It is certain that my struggles and successes as a sister helped me be an intuitive mom. When my youngest sons showed signs of autism I knew almost instinctively how to find the balance between pushing and allowing.
But it is also true that my experiences as a sister were sometimes a detriment. I’d seen how the world and the people in it treated my brothers, and I’d played an unfortunate role myself in the self-esteem issues they suffered because of it. So sometimes my desire for “normal” sons overwhelmed my hope for passionate happy ones. The lines are blurred – the work of fitting in isn’t entirely value-less – so I could justify my mistakes, and make them again. However, in the bigger picture nothing but good has come from having such a diverse family while being willing to be truthful about my own mistakes.
Who do you go to for guidance? Why him/her? How did that space become safe?
“It feels like I’m always calling you to whine about my life and you’re always helping me. This is a one sided relationship,” my friend says with two parts playfulness and one part worry. “No way,” is my quick reply. “When we chat and I give you my ideas, that’s you asking me questions that help me know what I think. My life is great because you whine to me!” We giggle.
My close friends, my husband, and my sons give me that safe feeling; a knowing that I am entirely loved regardless of my truths. With them I feel encouraged to seek my own answers, using them as a living and thinking sounding board.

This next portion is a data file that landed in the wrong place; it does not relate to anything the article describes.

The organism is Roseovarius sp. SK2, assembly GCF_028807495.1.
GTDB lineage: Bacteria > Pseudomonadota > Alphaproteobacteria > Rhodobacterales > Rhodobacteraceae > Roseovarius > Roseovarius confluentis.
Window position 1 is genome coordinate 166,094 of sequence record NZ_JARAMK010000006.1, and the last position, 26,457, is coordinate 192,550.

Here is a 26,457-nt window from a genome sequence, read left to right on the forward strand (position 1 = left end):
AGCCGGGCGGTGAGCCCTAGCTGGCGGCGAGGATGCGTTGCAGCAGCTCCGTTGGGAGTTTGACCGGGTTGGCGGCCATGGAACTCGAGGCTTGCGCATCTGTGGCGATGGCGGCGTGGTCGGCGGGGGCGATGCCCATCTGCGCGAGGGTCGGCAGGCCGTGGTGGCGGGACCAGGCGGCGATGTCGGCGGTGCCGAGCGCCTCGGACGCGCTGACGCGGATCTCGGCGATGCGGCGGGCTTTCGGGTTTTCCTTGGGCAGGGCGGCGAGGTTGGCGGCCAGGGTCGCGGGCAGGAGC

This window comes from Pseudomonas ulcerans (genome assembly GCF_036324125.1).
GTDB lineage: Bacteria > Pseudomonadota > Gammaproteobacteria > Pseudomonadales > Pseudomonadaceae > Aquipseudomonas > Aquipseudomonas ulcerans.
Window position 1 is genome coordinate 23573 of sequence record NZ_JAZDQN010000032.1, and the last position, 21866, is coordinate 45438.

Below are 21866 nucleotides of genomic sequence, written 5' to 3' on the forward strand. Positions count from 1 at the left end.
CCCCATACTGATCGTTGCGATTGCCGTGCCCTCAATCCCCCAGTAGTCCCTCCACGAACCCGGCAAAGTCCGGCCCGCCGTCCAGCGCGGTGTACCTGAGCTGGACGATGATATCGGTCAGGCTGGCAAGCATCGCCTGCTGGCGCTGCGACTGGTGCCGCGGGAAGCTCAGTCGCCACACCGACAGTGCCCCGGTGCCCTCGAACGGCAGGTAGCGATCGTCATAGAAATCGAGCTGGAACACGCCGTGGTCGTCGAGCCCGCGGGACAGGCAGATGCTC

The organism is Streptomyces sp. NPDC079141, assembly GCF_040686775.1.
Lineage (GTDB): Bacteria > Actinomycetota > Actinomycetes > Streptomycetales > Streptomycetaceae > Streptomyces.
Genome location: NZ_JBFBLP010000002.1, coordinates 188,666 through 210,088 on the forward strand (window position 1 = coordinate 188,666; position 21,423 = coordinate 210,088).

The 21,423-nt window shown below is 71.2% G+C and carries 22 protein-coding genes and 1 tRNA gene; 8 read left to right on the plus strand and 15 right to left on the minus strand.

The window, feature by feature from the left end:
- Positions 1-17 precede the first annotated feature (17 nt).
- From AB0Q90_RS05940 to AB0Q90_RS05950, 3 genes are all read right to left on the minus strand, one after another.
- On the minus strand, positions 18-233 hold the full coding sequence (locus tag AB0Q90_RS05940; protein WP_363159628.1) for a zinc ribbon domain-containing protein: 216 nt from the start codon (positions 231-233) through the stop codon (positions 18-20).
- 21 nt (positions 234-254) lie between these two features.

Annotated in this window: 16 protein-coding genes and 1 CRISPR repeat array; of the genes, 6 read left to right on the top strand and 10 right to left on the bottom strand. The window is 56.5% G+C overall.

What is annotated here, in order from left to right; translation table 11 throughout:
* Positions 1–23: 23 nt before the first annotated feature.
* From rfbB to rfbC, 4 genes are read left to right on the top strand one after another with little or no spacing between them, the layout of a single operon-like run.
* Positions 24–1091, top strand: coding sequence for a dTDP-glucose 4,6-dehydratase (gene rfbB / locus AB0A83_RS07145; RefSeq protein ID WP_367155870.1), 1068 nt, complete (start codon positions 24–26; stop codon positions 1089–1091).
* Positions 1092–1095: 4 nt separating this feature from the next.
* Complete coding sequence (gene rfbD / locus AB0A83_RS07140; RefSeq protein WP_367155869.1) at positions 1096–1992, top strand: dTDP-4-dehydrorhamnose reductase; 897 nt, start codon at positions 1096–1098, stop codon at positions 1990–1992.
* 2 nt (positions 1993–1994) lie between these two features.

However, when I seek answers or feedback from outside of myself I go to my sister and my mom. I, too, am a mom who loves fiercely, so I have reason to suspect that regardless of how gifted my mom is when it comes to putting her own agenda and mothering needs aside, our entanglement is persistent, coloring her advice to me. Enter my sister.
Like mom, she is strong, thoughtful, deeply empathetic, and brilliant. Also, she is my closest friend and has always, always, always managed to give me a feeling of active worthiness. Younger than me by three years, we nevertheless grew up together. Nothing is secret or beyond us. All the things we leave unsaid exist in harmony; not hiding, but mingling and known. There is a story of why our friendship is all encompassing but there is no beginning. With me and my sister (rough patches included) it is always. She is my safest space.